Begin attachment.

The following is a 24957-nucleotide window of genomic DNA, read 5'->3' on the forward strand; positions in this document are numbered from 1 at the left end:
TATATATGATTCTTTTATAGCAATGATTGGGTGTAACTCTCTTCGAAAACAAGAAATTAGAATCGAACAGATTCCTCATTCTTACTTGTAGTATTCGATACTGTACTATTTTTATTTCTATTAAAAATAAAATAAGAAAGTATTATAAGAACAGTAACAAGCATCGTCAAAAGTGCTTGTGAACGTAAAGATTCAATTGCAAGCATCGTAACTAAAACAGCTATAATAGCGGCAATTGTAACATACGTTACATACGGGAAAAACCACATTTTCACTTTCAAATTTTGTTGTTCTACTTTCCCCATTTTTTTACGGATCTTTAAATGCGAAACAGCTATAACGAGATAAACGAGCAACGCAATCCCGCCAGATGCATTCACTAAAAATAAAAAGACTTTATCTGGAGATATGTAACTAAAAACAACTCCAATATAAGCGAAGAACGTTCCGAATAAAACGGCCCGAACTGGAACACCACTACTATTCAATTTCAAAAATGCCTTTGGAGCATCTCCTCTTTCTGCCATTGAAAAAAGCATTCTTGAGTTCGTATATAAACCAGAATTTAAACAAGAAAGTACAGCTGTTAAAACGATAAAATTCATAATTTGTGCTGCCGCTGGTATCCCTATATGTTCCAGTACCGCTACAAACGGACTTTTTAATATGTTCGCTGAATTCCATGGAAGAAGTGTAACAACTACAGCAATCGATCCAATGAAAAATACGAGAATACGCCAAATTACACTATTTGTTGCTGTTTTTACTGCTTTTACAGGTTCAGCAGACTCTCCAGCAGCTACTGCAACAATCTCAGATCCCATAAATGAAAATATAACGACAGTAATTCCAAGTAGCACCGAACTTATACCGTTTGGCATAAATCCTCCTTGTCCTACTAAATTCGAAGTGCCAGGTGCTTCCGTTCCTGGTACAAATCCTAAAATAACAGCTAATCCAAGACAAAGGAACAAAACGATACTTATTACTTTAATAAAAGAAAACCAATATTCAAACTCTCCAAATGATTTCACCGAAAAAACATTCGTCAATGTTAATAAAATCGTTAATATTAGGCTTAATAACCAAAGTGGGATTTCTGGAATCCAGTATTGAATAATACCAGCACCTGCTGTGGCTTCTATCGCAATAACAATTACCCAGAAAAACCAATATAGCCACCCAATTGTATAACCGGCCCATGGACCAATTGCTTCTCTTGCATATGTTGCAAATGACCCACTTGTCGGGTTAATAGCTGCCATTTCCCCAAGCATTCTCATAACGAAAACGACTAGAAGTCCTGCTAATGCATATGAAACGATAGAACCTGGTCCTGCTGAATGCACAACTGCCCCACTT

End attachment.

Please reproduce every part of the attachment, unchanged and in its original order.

The following is a 24957-nucleotide window of genomic DNA, read 5'->3' on the forward strand; positions in this document are numbered from 1 at the left end:
TATATATGATTCTTTTATAGCAATGATTGGGTGTAACTCTCTTCGAAAACAAGAAATTAGAATCGAACAGATTCCTCATTCTTACTTGTAGTATTCGATACTGTACTATTTTTATTTCTATTAAAAATAAAATAAGAAAGTATTATAAGAACAGTAACAAGCATCGTCAAAAGTGCTTGTGAACGTAAAGATTCAATTGCAAGCATCGTAACTAAAACAGCTATAATAGCGGCAATTGTAACATACGTTACATACGGGAAAAACCACATTTTCACTTTCAAATTTTGTTGTTCTACTTTCCCCATTTTTTTACGGATCTTTAAATGCGAAACAGCTATAACGAGATAAACGAGCAACGCAATCCCGCCAGATGCATTCACTAAAAATAAAAAGACTTTATCTGGAGATATGTAACTAAAAACAACTCCAATATAAGCGAAGAACGTTCCGAATAAAACGGCCCGAACTGGAACACCACTACTATTCAATTTCAAAAATGCCTTTGGAGCATCTCCTCTTTCTGCCATTGAAAAAAGCATTCTTGAGTTCGTATATAAACCAGAATTTAAACAAGAAAGTACAGCTGTTAAAACGATAAAATTCATAATTTGTGCTGCCGCTGGTATCCCTATATGTTCCAGTACCGCTACAAACGGACTTTTTAATATGTTCGCTGAATTCCATGGAAGAAGTGTAACAACTACAGCAATCGATCCAATGAAAAATACGAGAATACGCCAAATTACACTATTTGTTGCTGTTTTTACTGCTTTTACAGGTTCAGCAGACTCTCCAGCAGCTACTGCAACAATCTCAGATCCCATAAATGAAAATATAACGACAGTAATTCCAAGTAGCACCGAACTTATACCGTTTGGCATAAATCCTCCTTGTCCTACTAAATTCGAAGTGCCAGGTGCTTCCGTTCCTGGTACAAATCCTAAAATAACAGCTAATCCAAGACAAAGGAACAAAACGATACTTATTACTTTAATAAAAGAAAACCAATATTCAAACTCTCCAAATGATTTCACCGAAAAAACATTCGTCAATGTTAATAAAATCGTTAATATTAGGCTTAATAACCAAAGTGGGATTTCTGGAATCCAGTATTGAATAATACCAGCACCTGCTGTGGCTTCTATCGCAATAACAATTACCCAGAAAAACCAATATAGCCACCCAATTGTATAACCGGCCCATGGACCAATTGCTTCTCTTGCATATGTTGCAAATGACCCACTTGTCGGGTTAATAGCTGCCATTTCCCCAAGCATTCTCATAACGAAAACGACTAGAAGTCCTGCTAATGCATATGAAACGATAGAACCTGGTCCTGCTGAATGCACAACTGCCCCACTT